The Problem with Software Sales
November 6, 2009
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Software can often be a challenging product to sell. If you don’t have a great sales team, it can be difficult for anyone to know just how good your software is.
Many great companies with fantastic software have fallen flat due to a lack of sales revenue that resulted in them being eclipsed by a poorer quality competitor. This phenomenon has prompted many software companies to fore go quality in return for beating their competitors to market. The idea being that even if your product is of poor quality, your customer base may be locked in long enough to give you time to actually meet their needs. Twitter is a perfect example of this.
While I think there is some validity to this thinking, too much of it can lead to a very bad pattern that I’ve seen in nearly every software company that I’ve worked in. It goes something like this:
- Pre-sales team for a software company gets a potential big customer excited about their product via demos.
- Big customer comes up with a list of requirements that they must have to buy the software.
- Sales team start talking numbers with the client and agrees to meet all of their requirements without consulting Product Managers or Development teams.
- Big customer’s sales contract is signed and the Sales Executives collect their commissions.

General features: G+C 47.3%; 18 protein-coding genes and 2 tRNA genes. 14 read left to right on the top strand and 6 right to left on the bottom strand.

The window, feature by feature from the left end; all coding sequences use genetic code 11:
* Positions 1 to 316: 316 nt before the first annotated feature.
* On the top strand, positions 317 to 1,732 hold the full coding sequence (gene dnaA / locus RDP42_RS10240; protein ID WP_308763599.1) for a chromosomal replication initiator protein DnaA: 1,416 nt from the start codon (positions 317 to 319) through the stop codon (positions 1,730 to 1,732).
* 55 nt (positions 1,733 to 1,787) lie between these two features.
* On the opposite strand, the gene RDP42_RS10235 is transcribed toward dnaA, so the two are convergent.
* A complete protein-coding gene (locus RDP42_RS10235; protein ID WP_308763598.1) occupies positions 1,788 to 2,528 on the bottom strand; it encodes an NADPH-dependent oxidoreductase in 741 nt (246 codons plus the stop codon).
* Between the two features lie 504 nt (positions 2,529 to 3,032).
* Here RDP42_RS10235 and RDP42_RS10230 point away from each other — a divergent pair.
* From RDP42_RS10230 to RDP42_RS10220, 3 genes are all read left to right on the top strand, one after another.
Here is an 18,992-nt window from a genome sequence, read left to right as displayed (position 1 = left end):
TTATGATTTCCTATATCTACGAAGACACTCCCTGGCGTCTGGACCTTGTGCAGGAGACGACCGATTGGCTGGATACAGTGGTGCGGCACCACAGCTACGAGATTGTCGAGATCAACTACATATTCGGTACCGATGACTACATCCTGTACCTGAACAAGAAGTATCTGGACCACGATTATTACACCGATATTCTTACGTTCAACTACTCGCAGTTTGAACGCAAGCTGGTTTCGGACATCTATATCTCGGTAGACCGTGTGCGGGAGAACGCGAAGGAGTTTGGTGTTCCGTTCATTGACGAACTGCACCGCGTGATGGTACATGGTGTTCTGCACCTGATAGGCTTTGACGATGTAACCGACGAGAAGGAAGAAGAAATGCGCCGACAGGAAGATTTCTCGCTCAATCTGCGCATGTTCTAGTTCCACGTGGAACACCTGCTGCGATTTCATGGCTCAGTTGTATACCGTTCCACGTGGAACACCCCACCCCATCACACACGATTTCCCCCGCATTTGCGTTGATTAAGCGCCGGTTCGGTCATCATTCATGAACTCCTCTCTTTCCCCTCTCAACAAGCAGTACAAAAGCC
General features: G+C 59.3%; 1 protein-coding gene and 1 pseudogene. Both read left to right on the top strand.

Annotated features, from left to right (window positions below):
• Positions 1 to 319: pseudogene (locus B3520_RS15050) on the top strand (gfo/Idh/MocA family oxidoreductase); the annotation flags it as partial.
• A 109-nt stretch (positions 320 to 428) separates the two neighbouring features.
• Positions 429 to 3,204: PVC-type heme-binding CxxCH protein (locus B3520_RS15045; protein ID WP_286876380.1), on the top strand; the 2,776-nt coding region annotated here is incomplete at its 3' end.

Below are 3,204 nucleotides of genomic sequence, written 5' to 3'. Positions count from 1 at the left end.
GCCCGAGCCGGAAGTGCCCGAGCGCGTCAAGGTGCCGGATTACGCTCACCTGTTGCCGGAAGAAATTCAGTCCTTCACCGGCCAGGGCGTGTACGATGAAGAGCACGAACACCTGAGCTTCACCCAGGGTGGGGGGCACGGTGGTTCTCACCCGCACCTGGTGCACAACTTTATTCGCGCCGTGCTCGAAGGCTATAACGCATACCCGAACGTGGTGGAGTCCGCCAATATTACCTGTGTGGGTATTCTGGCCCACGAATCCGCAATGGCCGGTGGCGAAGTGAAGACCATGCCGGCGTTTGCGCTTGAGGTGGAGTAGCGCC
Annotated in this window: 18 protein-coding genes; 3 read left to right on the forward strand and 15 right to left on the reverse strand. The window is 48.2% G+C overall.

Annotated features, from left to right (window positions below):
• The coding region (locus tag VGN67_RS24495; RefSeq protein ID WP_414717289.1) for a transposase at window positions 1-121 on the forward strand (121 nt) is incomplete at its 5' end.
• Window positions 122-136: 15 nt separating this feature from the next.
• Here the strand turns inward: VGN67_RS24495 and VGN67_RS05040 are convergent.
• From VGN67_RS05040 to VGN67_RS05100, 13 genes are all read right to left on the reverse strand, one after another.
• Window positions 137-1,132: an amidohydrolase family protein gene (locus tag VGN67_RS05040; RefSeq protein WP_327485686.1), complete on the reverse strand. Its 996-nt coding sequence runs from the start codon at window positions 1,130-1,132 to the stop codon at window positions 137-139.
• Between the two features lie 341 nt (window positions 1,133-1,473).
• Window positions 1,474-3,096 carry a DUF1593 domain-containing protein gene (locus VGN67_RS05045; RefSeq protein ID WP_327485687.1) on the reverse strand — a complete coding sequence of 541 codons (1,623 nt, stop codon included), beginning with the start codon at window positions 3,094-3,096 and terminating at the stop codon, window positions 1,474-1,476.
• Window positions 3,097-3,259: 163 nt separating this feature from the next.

- Product teams realize too late that the product doesn’t do 50% of the requirements stated in the sales contract. Panic ensues and people work day and night to deliver something that can meet the terms of the contract.
- Big customer is not happy as their deadlines are not being met or they have not received what the sales team promised.
- Product teams continue scrambling to keep the big customer happy so that they don’t lose the contract.
- Upper management gets involved to do damage control and prevent the loss of the big customer.
- During all of this chaos, the sales team has moved on and signed another unsustainable deal that is just on the horizon.
- The cycle repeats.
The main problem here is that there is zero accountability for the Sales team’s actions. Usually, Sales is a separate and independent department that is measured on their pipeline, not on long term relationships with customers. Upper management is often reluctant to restructure organizations, as it might result in lost sales. Also, because of the way sales commissions are distributed, a net operating loss from a customer never affects Sales teams’ compensation.
As a developer on the other side of the fence, it is easy to point the blame at the Sales teams for their irresponsible behavior. However, it should be upper management’s responsibility to build in accountability for customer relationships with sales teams so that this type of situation does not repeat itself. While Sales are a very important part of any business, left unchecked they can wreak havoc on the long term viability and reputation of your organization.